Good luck with everything.

Best,
Mary Devins

Hey, Mary,

I heard from your brother, Chris, and I remember you all well and am embarrassed to think that my mother said that to your mother and am even more embarrassed to say that it’s still true. Am close to vicious for the first hour after awakening. Retroactive apologies for my behavior–I have to apologize most mornings at home to this day.  My daughter takes after me, which is a comfort, in some ways, but maybe too bad for her, ultimately.  But it does raise the issue of conversation quirks, and sadly, I guess we all have to take them into account when talking to others.

Thanks for writing. I hope you are well and thriving.

Best,
Dan Menaker

“Ask Dan” was a public online Q&A series that ran on this site from 2010 to 2012.

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Into the Unknown

Monday, February 01, 2010

Dan,

As I just wrote on your Facebook page, I just finished your book and enjoyed it tremendously. Some great insights.

As a professional soldier (of 34 years…I’m thinking of making it a career), one of the reasons I read your book was I’m hoping to enliven the conversation of those military events I find myself attending. It seems the conversation is centered on our profession, and the things we do, with very little deviance. I’m sure the same is true with authors (who mostly talk about books), and Apple executives (who mostly talk about computers and how much money they’re making), but I’d be interested in something you didn’t address in the book: How do you expand the art of conversation outside of the comfort zone? In other words, do you have any suggestions to get away from the boring and the known, and get into the unknown, with my friends? I’m guessing you might say: Expand your circle of acquaintances!

Anyway, great read. Thanks for your work.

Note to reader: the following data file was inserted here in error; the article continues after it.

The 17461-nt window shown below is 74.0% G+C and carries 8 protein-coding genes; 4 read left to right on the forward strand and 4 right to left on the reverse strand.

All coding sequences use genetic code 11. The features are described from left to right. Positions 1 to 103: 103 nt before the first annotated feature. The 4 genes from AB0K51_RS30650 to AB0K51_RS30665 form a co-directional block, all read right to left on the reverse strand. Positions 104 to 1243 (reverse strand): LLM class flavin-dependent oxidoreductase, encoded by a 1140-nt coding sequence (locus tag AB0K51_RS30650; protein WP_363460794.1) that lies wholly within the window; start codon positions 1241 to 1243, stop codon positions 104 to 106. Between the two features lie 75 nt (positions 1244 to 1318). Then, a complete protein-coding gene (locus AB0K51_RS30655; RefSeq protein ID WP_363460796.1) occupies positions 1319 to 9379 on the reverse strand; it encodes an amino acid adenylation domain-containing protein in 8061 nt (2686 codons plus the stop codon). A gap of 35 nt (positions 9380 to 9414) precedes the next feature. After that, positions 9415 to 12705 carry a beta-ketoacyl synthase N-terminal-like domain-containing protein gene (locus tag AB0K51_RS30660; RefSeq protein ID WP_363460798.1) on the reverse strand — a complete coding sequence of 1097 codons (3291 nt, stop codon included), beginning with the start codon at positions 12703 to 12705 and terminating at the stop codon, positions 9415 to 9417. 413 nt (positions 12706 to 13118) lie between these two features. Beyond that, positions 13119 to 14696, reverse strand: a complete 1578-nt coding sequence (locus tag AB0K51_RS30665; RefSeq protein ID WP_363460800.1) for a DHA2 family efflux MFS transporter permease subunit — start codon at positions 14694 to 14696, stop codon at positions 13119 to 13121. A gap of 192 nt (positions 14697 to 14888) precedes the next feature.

Mark

Dear Mark Hertling,

Thank you for by far the most gratifying and most interesting response I’ve gotten to this odd little book. Thank you for the compliments. And allow me, please, to thank you for your years of service to the United States. It’s hard to find words for the gratitude and respect we owe you and the men and women who serve with you. (And it does sound as though, after thirty-four years, you just might possibly make a career of it.)

Yes, writers talk, incessantly, about writing, and I’m sure you’re right–Apple execs talk obsessively about Macs and iPods, with a few minutes/hour devoted to disdaining Microsoft, perhaps. We Americans are pretty much possessed by what we do; sometimes I think we aren’t a nation of people but a nation of occupations.

How to get colleagues and friends in our circle of work to talk about other matters, outside the realm of their daily routines and duties? It’s difficult. But if anyone among those you know possesses some thoughtfulness potential, you may be able to generate a deeper–and more interesting–discussion by questioning ideas generally taken for granted. For example, responsibility must be a central concern in military (as in most other) circles. If people fail to live up to their responsibilities, they are criticized. But another way to look at such failures is to wonder about the idea of blame. If they didn’t do what they were supposed to do, is it possible that they couldn’t do what they were supposed to do?

A friend recently railed at me that 9/11 was preventable. This got me thinking, and then saying, If it happened–as it so tragically did–in some basic way it couldn’t have been prevented. This in turn led to an exchange about past historical and personal shortcomings–because they are unchangeable–and a measure of serenity about them and an agreement to try to learn from them in the future. The conversation went deeper, in other words. This is what Socrates did, again and again–question “received wisdom”–though he was usually grinding an intellectual or moral axe and ended up anything but serene. Dead, in fact.

I hope that this suggestion–of backing up to examine conversational assumptions–is of some help. Good luck, write back if the spirit moves, and thank you again for the kind words.

Best,
Dan Menaker

“Ask Dan” was a public online Q&A series that ran on this site from 2010 to 2012.